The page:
Steelseries Gaming Peripherals

Sensei Wireless Gaming Mouse

SteelSeries-Sensei-Wireless-Gaming-MouseThis ergonomically designed mouse comes with 8 programmable buttons, a premium laser sensor with configurable CPI up to 8,200 (and DCPI up to 16,400) , compared to 5,700 for the tethered version. This mouse will also use new premium SteelSeries switches said to be good for 30 million clicks.

Company claims the wireless connection has a response time of just one millisecond. Lag shouldn’t be an issue here.

When the Sensei runs out of battery you can simply charge this gaming mouse using its base station provided, or users have the option of connecting the mouse with a wired USB cable. SteelSeries promises 20 hours of run time on a single charge, which should be sufficient for multiple gaming sessions.

The Sensei Wireless Gaming Mouse has 4 zones of illumination: on the scroll wheel, SteelSeries logo, on the base station and pinhole on the mouse for battery and connection status. The Sensei will become available from March 2014 for $159.99.

Kana V2 Gaming Mouse

steelseries-kana-v2-gaming-mouseSteelSeries Kana V2 pro grade optical sensor mouse is best in terms of design, performance and accuracy with an affordable price point of $56.

Available in both black and white color options, this wired mouse comes with six buttons, a high precision Avago optical sensor, 400-4000 CPI (switchable) and a 2m USB 2.0 cord.

“With the Designed by Gamers campaign, it was the first time we asked our fans and followers to choose a design for us, and we were incredibly proud to see the response from the community – it makes sense that consumers, specifically our consumers want to have a say in what we’re creating, said Kim Rom, SteelSeries CMO. “This new line-up of mice were each designed to fulfill the needs of different types of players, especially those who may not need all of the customization that can be found in the SteelSeries Sensei.”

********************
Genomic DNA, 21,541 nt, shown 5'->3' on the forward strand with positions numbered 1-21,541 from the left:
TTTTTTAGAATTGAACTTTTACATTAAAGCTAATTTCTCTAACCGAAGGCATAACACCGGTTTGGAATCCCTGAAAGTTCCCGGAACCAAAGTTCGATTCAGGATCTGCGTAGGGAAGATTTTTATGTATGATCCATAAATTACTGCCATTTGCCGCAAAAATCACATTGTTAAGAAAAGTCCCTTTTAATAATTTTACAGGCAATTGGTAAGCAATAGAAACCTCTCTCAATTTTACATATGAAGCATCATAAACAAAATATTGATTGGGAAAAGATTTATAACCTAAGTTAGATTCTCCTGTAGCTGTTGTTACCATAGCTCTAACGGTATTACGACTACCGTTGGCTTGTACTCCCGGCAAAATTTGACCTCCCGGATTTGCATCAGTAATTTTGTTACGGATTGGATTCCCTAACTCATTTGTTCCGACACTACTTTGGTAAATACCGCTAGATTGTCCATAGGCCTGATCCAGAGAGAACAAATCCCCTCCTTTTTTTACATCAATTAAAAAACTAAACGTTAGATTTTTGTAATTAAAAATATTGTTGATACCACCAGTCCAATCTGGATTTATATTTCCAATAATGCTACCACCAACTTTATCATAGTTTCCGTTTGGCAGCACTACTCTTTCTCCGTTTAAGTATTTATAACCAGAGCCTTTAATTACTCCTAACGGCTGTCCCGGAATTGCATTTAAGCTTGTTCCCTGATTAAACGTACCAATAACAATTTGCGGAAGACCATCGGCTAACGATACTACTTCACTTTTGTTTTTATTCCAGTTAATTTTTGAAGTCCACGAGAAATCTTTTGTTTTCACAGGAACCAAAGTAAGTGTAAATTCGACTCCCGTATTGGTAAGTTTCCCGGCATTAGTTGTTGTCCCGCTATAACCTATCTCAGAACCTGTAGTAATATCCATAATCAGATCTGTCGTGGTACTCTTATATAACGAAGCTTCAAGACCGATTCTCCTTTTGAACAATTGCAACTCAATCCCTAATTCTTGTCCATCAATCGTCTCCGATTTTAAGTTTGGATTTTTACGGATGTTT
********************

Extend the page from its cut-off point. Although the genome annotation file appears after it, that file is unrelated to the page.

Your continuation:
The SteelSeries Kana, Kinzu v2 and Kinzu v2 Pro Edition are all powered by the SteelSeries Engine. It allows users to customize the mice with the ability for unlimited profiles, program buttons, set the polling rate, create macros, customize CPI settings, optimize your layout by recording movements and viewing a heat map of button usage and more.

Steelseries Apex Gaming Keyboard

steelseries-apex-gaming-keyboardThe Apex and Apex[RAW] gaming keyboard has 5 different zones that are customizable through the SteelSeries Engine software, which you’ll want to install to get the most out of the keyboard, instead of having a single backlit keys.

Aside from that there are also 22 macro keys with 4 different layers, and a SteelSeries button with extra features like disabling the Windows key so you don’t have to worry every time you clicked that button while playing.

Both keyboards will feature low-profile keys, an extra-fat space bar, and extra arrow keys. The Apex [RAW] sounding cooler is actually the lower-spec model, it’s actually the lower-spec model, with a few less macro keys / options and only white backlights.

Also if you think that this gaming keyboard uses mechanical keys, sad to say that the Apex strays away from the popular choice of mechanical keys, going with rubber-dome switches. SteelSeries defends the decision by claiming that the rubber-dome technology offers little resistance, making your keystrokes faster. Also, the Apex is really quiet to type on, so if you prefer the tactile feedback and clicks of a mechanical keyboard, you’ll want to think twice. The Apex and Apex [RAW] sells at $100 / $70, respectively.

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